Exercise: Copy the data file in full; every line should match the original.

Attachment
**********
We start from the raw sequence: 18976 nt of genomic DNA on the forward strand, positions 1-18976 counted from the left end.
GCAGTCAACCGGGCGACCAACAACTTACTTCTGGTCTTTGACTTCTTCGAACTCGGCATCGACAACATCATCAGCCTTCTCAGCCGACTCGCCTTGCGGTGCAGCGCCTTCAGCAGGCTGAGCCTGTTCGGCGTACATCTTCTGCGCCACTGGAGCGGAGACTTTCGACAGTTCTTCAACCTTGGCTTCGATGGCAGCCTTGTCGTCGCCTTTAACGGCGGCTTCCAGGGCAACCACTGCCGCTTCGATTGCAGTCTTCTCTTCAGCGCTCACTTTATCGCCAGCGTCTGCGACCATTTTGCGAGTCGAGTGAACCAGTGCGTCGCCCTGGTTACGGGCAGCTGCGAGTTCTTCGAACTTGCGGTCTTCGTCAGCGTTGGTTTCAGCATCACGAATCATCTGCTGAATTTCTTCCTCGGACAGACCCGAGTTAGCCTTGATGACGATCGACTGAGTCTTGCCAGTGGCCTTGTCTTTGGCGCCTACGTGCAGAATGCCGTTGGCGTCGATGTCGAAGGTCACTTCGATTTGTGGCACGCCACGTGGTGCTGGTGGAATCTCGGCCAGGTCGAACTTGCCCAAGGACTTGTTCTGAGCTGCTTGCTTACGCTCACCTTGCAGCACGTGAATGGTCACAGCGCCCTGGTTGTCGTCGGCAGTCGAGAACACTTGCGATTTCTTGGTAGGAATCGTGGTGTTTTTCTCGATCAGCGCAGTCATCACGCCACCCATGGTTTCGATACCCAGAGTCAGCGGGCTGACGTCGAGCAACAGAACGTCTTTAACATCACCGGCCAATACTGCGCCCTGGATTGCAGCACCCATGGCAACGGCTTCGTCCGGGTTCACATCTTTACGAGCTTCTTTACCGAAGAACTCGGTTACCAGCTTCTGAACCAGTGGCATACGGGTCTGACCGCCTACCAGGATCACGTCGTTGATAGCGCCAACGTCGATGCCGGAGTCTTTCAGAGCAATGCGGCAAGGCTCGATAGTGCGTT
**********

We start from the raw sequence: 18976 nt of genomic DNA on the forward strand, positions 1-18976 counted from the left end.
GCAGTCAACCGGGCGACCAACAACTTACTTCTGGTCTTTGACTTCTTCGAACTCGGCATCGACAACATCATCAGCCTTCTCAGCCGACTCGCCTTGCGGTGCAGCGCCTTCAGCAGGCTGAGCCTGTTCGGCGTACATCTTCTGCGCCACTGGAGCGGAGACTTTCGACAGTTCTTCAACCTTGGCTTCGATGGCAGCCTTGTCGTCGCCTTTAACGGCGGCTTCCAGGGCAACCACTGCCGCTTCGATTGCAGTCTTCTCTTCAGCGCTCACTTTATCGCCAGCGTCTGCGACCATTTTGCGAGTCGAGTGAACCAGTGCGTCGCCCTGGTTACGGGCAGCTGCGAGTTCTTCGAACTTGCGGTCTTCGTCAGCGTTGGTTTCAGCATCACGAATCATCTGCTGAATTTCTTCCTCGGACAGACCCGAGTTAGCCTTGATGACGATCGACTGAGTCTTGCCAGTGGCCTTGTCTTTGGCGCCTACGTGCAGAATGCCGTTGGCGTCGATGTCGAAGGTCACTTCGATTTGTGGCACGCCACGTGGTGCTGGTGGAATCTCGGCCAGGTCGAACTTGCCCAAGGACTTGTTCTGAGCTGCTTGCTTACGCTCACCTTGCAGCACGTGAATGGTCACAGCGCCCTGGTTGTCGTCGGCAGTCGAGAACACTTGCGATTTCTTGGTAGGAATCGTGGTGTTTTTCTCGATCAGCGCAGTCATCACGCCACCCATGGTTTCGATACCCAGAGTCAGCGGGCTGACGTCGAGCAACAGAACGTCTTTAACATCACCGGCCAATACTGCGCCCTGGATTGCAGCACCCATGGCAACGGCTTCGTCCGGGTTCACATCTTTACGAGCTTCTTTACCGAAGAACTCGGTTACCAGCTTCTGAACCAGTGGCATACGGGTCTGACCGCCTACCAGGATCACGTCGTTGATAGCGCCAACGTCGATGCCGGAGTCTTTCAGAGCAATGCGGCAAGGCTCGATAGTGCGTT